Album Review: Cockney Rejects – Power Grab

Album Review: Cockney Rejects - Power Grab
Reviewed by Dan Barnes

Oi! Oi! It’s album number nine from the East End’s favourite sons. Released a full decade since their last album, East End Babylon, Power Grab is a distillation of all the influences and driving elements that have made the Cockney Rejects the national institution they are.

As if to demonstrate this point, Power Grab comes adorned with the Union Flag and the broken head of a guitar, hinting that this might be their last release as the band have already announced 2023 will be their final year of touring.

Should Power Grab be the Cockney Reject’s swansong then it is a glorious way to sign off such a long career. If you only know the Rejects from their early songs like War on the Terraces, The Greatest Cockney Rip Off and Oi! Oi! Oi! or the reputation for their live shows being a little rambunctious, then allow me to introduce you to a finely-tuned, well-seasoned Rock n’ Roll machine.

Press Play on Power Grab and the first tune you encounter isthe warm, almost Spanish guitar of Micky Gaggus, as he conjures gentle washes from his strings. It’s more Marbella than Margate and lays down a marker that here is a record that will defy expectations throughout. There’s but a moment until the rest of the band crash in, turning We Were Never Bothered into a driving rock track, Jeff Turner’s vocals as belligerent as his lyrics, making references to the history of the band.

There is a celebratory, yet melancholic mood to Power Grab as it embraces the forty-year plus history of the Cockney Rejects, with We Were Never Bothered making a sly nod to I am Not a Fool, the opening track on the band’s 1980 debut album.

Drummer Joe Sansome and original bass player, Vince Riordan lay down solid foundations across all fourteen tracks, giving Micky a platform to delivery meaty riffs and chunky, chugging guitar lines. Paper Tiger, That Thing We Do and The Cold Light of Day prove the Rejects are consummate masters of their craft and driving AC/DC-style beats dominateStab In the Back, Same Ol’ Same Ol’ and 40 Years Undeafeated.

Album Review: Cockney Rejects - Power Grab

Fear not, Skinnies, for the Rejects have not abandoned their roots, mixing those fat chords and solos with their Oi! ethos on the in your face Up for the Fight and the critique of the wastrel class, Get Your Shit Together, both build around danceable rhythms and shout along choruses.

There are a few surprises on the album: My Heart Ain’t In It is an unexpectedly warm ballad; Runaway Boys sees Jeff trying a scat-vocal line and Learning to Fly closes the record with an acoustic reflection on the hard road the band have travelled throughout their career. Is it telling that this songs fades to silence? Only time will tell.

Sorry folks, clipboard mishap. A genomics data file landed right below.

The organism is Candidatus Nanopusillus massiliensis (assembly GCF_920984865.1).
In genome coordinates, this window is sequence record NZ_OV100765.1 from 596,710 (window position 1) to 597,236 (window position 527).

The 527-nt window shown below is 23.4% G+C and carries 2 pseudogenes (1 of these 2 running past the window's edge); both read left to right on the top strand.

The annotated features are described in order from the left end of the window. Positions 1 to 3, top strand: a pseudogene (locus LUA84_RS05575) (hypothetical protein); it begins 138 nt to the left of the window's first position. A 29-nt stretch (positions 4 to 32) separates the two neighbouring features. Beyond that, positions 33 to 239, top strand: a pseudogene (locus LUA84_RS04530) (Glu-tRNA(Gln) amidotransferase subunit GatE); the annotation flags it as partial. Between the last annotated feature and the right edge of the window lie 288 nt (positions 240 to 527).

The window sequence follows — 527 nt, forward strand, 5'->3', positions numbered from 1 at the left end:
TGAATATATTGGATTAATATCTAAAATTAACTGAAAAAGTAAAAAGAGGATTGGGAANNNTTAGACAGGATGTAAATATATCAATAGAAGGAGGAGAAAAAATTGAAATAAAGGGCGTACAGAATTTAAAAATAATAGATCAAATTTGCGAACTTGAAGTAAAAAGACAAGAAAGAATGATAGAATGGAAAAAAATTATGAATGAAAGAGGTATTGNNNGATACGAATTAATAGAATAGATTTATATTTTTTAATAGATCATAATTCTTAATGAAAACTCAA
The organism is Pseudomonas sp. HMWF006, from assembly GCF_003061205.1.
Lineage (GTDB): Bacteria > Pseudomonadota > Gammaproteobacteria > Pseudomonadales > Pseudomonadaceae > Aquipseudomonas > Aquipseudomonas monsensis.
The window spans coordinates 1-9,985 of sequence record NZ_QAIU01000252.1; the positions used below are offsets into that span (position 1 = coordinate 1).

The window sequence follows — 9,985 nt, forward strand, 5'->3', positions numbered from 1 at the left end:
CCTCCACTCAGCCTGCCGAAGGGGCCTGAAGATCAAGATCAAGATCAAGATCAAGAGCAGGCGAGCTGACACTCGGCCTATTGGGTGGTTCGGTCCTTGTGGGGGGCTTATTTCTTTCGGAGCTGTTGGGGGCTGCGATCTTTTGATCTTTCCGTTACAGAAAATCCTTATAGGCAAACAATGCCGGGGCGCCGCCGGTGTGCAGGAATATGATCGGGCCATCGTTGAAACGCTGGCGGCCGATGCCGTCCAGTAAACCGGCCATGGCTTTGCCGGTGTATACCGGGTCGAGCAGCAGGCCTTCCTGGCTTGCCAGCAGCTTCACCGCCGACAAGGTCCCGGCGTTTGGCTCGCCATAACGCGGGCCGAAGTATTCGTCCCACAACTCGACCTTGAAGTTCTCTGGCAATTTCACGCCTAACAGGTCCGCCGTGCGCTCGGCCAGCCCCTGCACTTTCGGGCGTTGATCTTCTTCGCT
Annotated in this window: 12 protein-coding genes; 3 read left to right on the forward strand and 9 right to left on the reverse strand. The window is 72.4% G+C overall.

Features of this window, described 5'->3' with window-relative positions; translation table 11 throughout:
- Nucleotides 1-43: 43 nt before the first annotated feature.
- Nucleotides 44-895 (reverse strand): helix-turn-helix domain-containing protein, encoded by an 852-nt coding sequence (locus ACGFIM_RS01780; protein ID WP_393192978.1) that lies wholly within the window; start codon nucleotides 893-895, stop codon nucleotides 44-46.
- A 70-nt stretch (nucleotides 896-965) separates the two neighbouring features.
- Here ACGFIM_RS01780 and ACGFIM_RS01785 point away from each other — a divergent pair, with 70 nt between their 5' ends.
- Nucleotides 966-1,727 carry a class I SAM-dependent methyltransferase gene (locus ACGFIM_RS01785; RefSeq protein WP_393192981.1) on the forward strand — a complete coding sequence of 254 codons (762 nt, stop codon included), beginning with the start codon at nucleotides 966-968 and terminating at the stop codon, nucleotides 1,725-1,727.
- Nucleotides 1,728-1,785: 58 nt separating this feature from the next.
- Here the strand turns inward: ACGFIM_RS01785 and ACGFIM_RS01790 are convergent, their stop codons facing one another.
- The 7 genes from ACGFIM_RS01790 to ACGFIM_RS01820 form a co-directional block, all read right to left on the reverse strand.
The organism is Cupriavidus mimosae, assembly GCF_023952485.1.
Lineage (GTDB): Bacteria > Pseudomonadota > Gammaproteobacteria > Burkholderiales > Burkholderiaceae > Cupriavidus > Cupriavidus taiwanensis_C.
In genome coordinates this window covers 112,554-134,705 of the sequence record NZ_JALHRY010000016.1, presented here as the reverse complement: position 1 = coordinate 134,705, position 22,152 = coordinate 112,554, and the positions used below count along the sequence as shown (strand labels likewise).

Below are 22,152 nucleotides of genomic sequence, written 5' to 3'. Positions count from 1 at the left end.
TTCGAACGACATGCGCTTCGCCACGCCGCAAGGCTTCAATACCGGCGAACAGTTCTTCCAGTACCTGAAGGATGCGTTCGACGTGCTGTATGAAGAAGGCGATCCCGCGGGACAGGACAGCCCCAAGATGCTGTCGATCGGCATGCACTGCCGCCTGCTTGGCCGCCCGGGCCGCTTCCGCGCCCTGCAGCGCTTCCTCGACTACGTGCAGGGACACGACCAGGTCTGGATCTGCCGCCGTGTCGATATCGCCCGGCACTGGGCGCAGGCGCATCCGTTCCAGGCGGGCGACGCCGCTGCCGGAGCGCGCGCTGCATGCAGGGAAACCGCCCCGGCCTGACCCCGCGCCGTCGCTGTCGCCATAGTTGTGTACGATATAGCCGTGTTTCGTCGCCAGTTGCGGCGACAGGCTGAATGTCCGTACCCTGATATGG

When you have a collection of songs this good it’s difficult to pick out highlights, but both Mug (You’re a Long Time Dead) and the title track itself, are contenders for some of the best material the band have ever recorded.

Mug returns to the Oi! ethos but combines that with whispered verse vocals and a Gothic sound. Coupled with the confessional nature of the lyric, it almost feels like a catharsis and a shedding of skin.

I think, however, it is Power Grab itself that is my preferred song here. The near-Motorhead opening resolves itself into an Eighties acoustic mode, favoured by the likes of Poison and their ilk back in the day, yet the Rejects imbue it with an epic feel. A critique of the current geo-political situation, Power Grab is gloriously constructed tune, juxtaposing lighters in the air moments with pit wrecking choruses. Add Micky’sperfectly pitched solo, and this could be the Cockney Rejects’most accomplished song yet.

As a huge fan of the band I don’t want to come over as a simpering sycophant who’d give Power Grab a five-star review whatever, it’s just that this is a phenomenal album of timeless rock and roll that should appeal to lovers of all forms of guitar-based music. And, if it is to be their final album, the Cockney Rejects have saved their best ‘til last.

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